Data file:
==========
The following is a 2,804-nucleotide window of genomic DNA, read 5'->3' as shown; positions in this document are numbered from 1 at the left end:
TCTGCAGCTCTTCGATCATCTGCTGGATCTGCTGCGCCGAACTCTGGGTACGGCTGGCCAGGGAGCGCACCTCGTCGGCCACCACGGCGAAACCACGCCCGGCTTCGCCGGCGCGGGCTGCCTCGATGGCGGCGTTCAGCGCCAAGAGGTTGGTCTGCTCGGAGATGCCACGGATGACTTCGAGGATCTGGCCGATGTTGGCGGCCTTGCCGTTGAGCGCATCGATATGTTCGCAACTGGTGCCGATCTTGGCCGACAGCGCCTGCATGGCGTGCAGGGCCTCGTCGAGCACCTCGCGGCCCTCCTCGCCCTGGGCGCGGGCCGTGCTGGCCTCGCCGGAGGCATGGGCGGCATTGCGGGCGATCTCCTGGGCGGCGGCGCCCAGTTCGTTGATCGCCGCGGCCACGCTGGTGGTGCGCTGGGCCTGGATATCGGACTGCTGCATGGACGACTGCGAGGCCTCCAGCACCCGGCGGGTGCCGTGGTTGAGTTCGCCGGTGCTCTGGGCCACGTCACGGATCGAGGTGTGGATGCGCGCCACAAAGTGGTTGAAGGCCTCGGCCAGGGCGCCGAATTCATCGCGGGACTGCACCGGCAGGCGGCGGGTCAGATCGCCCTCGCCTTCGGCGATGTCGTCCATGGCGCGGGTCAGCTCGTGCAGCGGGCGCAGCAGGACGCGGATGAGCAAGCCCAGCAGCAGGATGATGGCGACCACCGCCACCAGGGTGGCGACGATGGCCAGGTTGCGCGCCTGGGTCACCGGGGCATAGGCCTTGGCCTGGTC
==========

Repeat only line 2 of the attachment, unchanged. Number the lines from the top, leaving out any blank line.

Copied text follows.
TCTGCAGCTCTTCGATCATCTGCTGGATCTGCTGCGCCGAACTCTGGGTACGGCTGGCCAGGGAGCGCACCTCGTCGGCCACCACGGCGAAACCACGCCCGGCTTCGCCGGCGCGGGCTGCCTCGATGGCGGCGTTCAGCGCCAAGAGGTTGGTCTGCTCGGAGATGCCACGGATGACTTCGAGGATCTGGCCGATGTTGGCGGCCTTGCCGTTGAGCGCATCGATATGTTCGCAACTGGTGCCGATCTTGGCCGACAGCGCCTGCATGGCGTGCAGGGCCTCGTCGAGCACCTCGCGGCCCTCCTCGCCCTGGGCGCGGGCCGTGCTGGCCTCGCCGGAGGCATGGGCGGCATTGCGGGCGATCTCCTGGGCGGCGGCGCCCAGTTCGTTGATCGCCGCGGCCACGCTGGTGGTGCGCTGGGCCTGGATATCGGACTGCTGCATGGACGACTGCGAGGCCTCCAGCACCCGGCGGGTGCCGTGGTTGAGTTCGCCGGTGCTCTGGGCCACGTCACGGATCGAGGTGTGGATGCGCGCCACAAAGTGGTTGAAGGCCTCGGCCAGGGCGCCGAATTCATCGCGGGACTGCACCGGCAGGCGGCGGGTCAGATCGCCCTCGCCTTCGGCGATGTCGTCCATGGCGCGGGTCAGCTCGTGCAGCGGGCGCAGCAGGACGCGGATGAGCAAGCCCAGCAGCAGGATGATGGCGACCACCGCCACCAGGGTGGCGACGATGGCCAGGTTGCGCGCCTGGGTCACCGGGGCATAGGCCTTGGCCTGGTC